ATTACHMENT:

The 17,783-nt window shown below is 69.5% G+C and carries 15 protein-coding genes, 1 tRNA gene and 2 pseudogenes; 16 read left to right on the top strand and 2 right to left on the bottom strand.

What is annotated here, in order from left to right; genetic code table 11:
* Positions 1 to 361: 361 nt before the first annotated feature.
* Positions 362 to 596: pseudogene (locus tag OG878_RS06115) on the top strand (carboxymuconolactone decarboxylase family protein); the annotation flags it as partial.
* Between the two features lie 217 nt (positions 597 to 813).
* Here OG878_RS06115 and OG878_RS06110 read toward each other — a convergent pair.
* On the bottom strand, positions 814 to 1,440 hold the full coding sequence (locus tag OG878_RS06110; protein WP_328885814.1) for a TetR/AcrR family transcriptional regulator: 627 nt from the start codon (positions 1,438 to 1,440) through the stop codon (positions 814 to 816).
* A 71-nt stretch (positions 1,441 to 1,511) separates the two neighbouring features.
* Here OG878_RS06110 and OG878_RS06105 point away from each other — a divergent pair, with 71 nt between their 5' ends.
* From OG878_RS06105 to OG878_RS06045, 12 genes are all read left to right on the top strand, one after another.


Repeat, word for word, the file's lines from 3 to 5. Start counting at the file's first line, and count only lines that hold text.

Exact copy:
* Positions 1 to 361: 361 nt before the first annotated feature.
* Positions 362 to 596: pseudogene (locus tag OG878_RS06115) on the top strand (carboxymuconolactone decarboxylase family protein); the annotation flags it as partial.
* Between the two features lie 217 nt (positions 597 to 813).